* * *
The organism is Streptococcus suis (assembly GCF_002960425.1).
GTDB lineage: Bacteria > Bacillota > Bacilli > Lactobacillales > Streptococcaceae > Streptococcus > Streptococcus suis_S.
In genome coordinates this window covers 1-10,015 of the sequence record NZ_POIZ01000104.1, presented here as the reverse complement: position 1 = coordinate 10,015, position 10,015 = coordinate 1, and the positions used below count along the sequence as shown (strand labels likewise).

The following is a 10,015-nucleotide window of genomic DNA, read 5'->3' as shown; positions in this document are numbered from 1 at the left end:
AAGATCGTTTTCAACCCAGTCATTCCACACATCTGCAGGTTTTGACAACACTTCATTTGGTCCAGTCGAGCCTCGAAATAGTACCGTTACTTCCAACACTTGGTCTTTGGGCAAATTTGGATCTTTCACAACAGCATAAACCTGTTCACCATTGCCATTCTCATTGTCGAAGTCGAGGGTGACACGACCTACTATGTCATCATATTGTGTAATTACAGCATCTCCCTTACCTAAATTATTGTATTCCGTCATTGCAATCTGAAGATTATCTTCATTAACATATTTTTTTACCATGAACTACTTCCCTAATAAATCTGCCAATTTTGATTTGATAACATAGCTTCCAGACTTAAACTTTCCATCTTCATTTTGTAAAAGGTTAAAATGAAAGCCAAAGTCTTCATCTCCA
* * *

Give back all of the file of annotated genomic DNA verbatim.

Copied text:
The organism is Streptococcus suis (assembly GCF_002960425.1).
GTDB lineage: Bacteria > Bacillota > Bacilli > Lactobacillales > Streptococcaceae > Streptococcus > Streptococcus suis_S.
In genome coordinates this window covers 1-10,015 of the sequence record NZ_POIZ01000104.1, presented here as the reverse complement: position 1 = coordinate 10,015, position 10,015 = coordinate 1, and the positions used below count along the sequence as shown (strand labels likewise).

The following is a 10,015-nucleotide window of genomic DNA, read 5'->3' as shown; positions in this document are numbered from 1 at the left end:
AAGATCGTTTTCAACCCAGTCATTCCACACATCTGCAGGTTTTGACAACACTTCATTTGGTCCAGTCGAGCCTCGAAATAGTACCGTTACTTCCAACACTTGGTCTTTGGGCAAATTTGGATCTTTCACAACAGCATAAACCTGTTCACCATTGCCATTCTCATTGTCGAAGTCGAGGGTGACACGACCTACTATGTCATCATATTGTGTAATTACAGCATCTCCCTTACCTAAATTATTGTATTCCGTCATTGCAATCTGAAGATTATCTTCATTAACATATTTTTTTACCATGAACTACTTCCCTAATAAATCTGCCAATTTTGATTTGATAACATAGCTTCCAGACTTAAACTTTCCATCTTCATTTTGTAAAAGGTTAAAATGAAAGCCAAAGTCTTCATCTCCA